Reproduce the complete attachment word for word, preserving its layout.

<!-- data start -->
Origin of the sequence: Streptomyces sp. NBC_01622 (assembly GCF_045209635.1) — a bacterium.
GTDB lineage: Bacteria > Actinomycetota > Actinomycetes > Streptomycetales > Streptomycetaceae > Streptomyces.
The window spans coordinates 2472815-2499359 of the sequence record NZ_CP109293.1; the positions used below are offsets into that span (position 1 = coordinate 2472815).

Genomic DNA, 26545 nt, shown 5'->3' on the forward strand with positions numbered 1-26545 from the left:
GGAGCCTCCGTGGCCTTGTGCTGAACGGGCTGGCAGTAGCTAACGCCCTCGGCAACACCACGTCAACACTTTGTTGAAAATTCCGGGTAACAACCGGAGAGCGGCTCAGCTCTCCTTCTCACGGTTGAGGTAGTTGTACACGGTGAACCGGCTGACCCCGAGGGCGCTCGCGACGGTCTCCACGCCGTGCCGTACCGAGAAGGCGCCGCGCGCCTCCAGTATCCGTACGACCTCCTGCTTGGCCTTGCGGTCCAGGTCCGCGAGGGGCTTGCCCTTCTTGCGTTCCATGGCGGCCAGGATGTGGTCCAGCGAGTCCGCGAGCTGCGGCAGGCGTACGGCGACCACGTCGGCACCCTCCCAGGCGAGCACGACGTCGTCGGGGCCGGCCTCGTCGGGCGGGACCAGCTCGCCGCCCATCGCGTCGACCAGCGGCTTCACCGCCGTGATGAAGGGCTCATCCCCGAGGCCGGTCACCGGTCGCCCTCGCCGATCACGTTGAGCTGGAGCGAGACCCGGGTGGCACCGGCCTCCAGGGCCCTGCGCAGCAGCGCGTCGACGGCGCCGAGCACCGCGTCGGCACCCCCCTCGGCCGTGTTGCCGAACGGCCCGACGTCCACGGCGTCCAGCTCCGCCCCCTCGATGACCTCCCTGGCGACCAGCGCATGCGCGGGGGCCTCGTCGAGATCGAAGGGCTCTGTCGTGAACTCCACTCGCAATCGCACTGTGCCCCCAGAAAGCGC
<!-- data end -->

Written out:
Origin of the sequence: Streptomyces sp. NBC_01622 (assembly GCF_045209635.1) — a bacterium.
GTDB lineage: Bacteria > Actinomycetota > Actinomycetes > Streptomycetales > Streptomycetaceae > Streptomyces.
The window spans coordinates 2472815-2499359 of the sequence record NZ_CP109293.1; the positions used below are offsets into that span (position 1 = coordinate 2472815).

Genomic DNA, 26545 nt, shown 5'->3' on the forward strand with positions numbered 1-26545 from the left:
GGAGCCTCCGTGGCCTTGTGCTGAACGGGCTGGCAGTAGCTAACGCCCTCGGCAACACCACGTCAACACTTTGTTGAAAATTCCGGGTAACAACCGGAGAGCGGCTCAGCTCTCCTTCTCACGGTTGAGGTAGTTGTACACGGTGAACCGGCTGACCCCGAGGGCGCTCGCGACGGTCTCCACGCCGTGCCGTACCGAGAAGGCGCCGCGCGCCTCCAGTATCCGTACGACCTCCTGCTTGGCCTTGCGGTCCAGGTCCGCGAGGGGCTTGCCCTTCTTGCGTTCCATGGCGGCCAGGATGTGGTCCAGCGAGTCCGCGAGCTGCGGCAGGCGTACGGCGACCACGTCGGCACCCTCCCAGGCGAGCACGACGTCGTCGGGGCCGGCCTCGTCGGGCGGGACCAGCTCGCCGCCCATCGCGTCGACCAGCGGCTTCACCGCCGTGATGAAGGGCTCATCCCCGAGGCCGGTCACCGGTCGCCCTCGCCGATCACGTTGAGCTGGAGCGAGACCCGGGTGGCACCGGCCTCCAGGGCCCTGCGCAGCAGCGCGTCGACGGCGCCGAGCACCGCGTCGGCACCCCCCTCGGCCGTGTTGCCGAACGGCCCGACGTCCACGGCGTCCAGCTCCGCCCCCTCGATGACCTCCCTGGCGACCAGCGCATGCGCGGGGGCCTCGTCGAGATCGAAGGGCTCTGTCGTGAACTCCACTCGCAATCGCACTGTGCCCCCAGAAAGCGC